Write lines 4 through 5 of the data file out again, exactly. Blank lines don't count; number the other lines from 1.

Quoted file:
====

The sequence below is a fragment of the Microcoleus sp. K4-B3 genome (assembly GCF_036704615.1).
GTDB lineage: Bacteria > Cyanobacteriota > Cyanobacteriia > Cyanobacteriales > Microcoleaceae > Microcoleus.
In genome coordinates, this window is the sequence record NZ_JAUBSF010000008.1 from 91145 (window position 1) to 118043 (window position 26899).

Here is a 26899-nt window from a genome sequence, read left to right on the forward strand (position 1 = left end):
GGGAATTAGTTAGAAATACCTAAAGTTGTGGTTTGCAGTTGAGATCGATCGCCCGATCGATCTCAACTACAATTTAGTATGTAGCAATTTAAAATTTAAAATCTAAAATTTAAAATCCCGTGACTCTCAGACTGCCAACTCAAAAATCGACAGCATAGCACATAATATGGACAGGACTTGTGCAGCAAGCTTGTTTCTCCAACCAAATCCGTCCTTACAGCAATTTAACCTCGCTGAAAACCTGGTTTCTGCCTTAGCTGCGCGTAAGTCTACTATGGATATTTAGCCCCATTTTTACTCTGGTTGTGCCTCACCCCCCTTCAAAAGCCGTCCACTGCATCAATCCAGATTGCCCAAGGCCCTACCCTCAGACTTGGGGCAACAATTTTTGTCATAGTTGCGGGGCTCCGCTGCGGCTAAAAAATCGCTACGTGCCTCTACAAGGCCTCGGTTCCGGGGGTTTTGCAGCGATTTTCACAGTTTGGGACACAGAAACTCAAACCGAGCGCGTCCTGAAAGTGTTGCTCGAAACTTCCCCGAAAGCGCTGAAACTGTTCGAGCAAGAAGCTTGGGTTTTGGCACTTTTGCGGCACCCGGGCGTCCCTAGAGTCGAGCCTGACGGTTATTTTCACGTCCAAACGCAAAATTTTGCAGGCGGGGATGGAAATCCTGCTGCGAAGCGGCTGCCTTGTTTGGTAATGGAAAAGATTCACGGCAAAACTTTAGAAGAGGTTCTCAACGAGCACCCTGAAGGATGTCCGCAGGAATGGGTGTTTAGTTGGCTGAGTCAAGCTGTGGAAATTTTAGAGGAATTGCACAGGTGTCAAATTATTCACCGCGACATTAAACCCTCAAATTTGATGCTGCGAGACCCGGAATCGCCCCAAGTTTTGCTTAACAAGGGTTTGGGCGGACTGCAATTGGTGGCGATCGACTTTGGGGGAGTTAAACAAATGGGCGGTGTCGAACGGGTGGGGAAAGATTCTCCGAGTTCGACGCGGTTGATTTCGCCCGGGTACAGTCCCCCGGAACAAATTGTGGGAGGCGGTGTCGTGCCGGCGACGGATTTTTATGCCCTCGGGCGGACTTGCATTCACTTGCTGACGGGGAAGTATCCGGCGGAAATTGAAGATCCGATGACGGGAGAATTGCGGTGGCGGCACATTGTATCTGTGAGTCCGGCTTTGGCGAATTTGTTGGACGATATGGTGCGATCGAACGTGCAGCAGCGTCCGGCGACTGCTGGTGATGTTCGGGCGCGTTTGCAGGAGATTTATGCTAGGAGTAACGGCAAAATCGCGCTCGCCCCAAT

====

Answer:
Here is a 26899-nt window from a genome sequence, read left to right on the forward strand (position 1 = left end):
GGGAATTAGTTAGAAATACCTAAAGTTGTGGTTTGCAGTTGAGATCGATCGCCCGATCGATCTCAACTACAATTTAGTATGTAGCAATTTAAAATTTAAAATCTAAAATTTAAAATCCCGTGACTCTCAGACTGCCAACTCAAAAATCGACAGCATAGCACATAATATGGACAGGACTTGTGCAGCAAGCTTGTTTCTCCAACCAAATCCGTCCTTACAGCAATTTAACCTCGCTGAAAACCTGGTTTCTGCCTTAGCTGCGCGTAAGTCTACTATGGATATTTAGCCCCATTTTTACTCTGGTTGTGCCTCACCCCCCTTCAAAAGCCGTCCACTGCATCAATCCAGATTGCCCAAGGCCCTACCCTCAGACTTGGGGCAACAATTTTTGTCATAGTTGCGGGGCTCCGCTGCGGCTAAAAAATCGCTACGTGCCTCTACAAGGCCTCGGTTCCGGGGGTTTTGCAGCGATTTTCACAGTTTGGGACACAGAAACTCAAACCGAGCGCGTCCTGAAAGTGTTGCTCGAAACTTCCCCGAAAGCGCTGAAACTGTTCGAGCAAGAAGCTTGGGTTTTGGCACTTTTGCGGCACCCGGGCGTCCCTAGAGTCGAGCCTGACGGTTATTTTCACGTCCAAACGCAAAATTTTGCAGGCGGGGATGGAAATCCTGCTGCGAAGCGGCTGCCTTGTTTGGTAATGGAAAAGATTCACGGCAAAACTTTAGAAGAGGTTCTCAACGAGCACCCTGAAGGATGTCCGCAGGAATGGGTGTTTAGTTGGCTGAGTCAAGCTGTGGAAATTTTAGAGGAATTGCACAGGTGTCAAATTATTCACCGCGACATTAAACCCTCAAATTTGATGCTGCGAGACCCGGAATCGCCCCAAGTTTTGCTTAACAAGGGTTTGGGCGGACTGCAATTGGTGGCGATCGACTTTGGGGGAGTTAAACAAATGGGCGGTGTCGAACGGGTGGGGAAAGATTCTCCGAGTTCGACGCGGTTGATTTCGCCCGGGTACAGTCCCCCGGAACAAATTGTGGGAGGCGGTGTCGTGCCGGCGACGGATTTTTATGCCCTCGGGCGGACTTGCATTCACTTGCTGACGGGGAAGTATCCGGCGGAAATTGAAGATCCGATGACGGGAGAATTGCGGTGGCGGCACATTGTATCTGTGAGTCCGGCTTTGGCGAATTTGTTGGACGATATGGTGCGATCGAACGTGCAGCAGCGTCCGGCGACTGCTGGTGATGTTCGGGCGCGTTTGCAGGAGATTTATGCTAGGAGTAACGGCAAAATCGCGCTCGCCCCAAT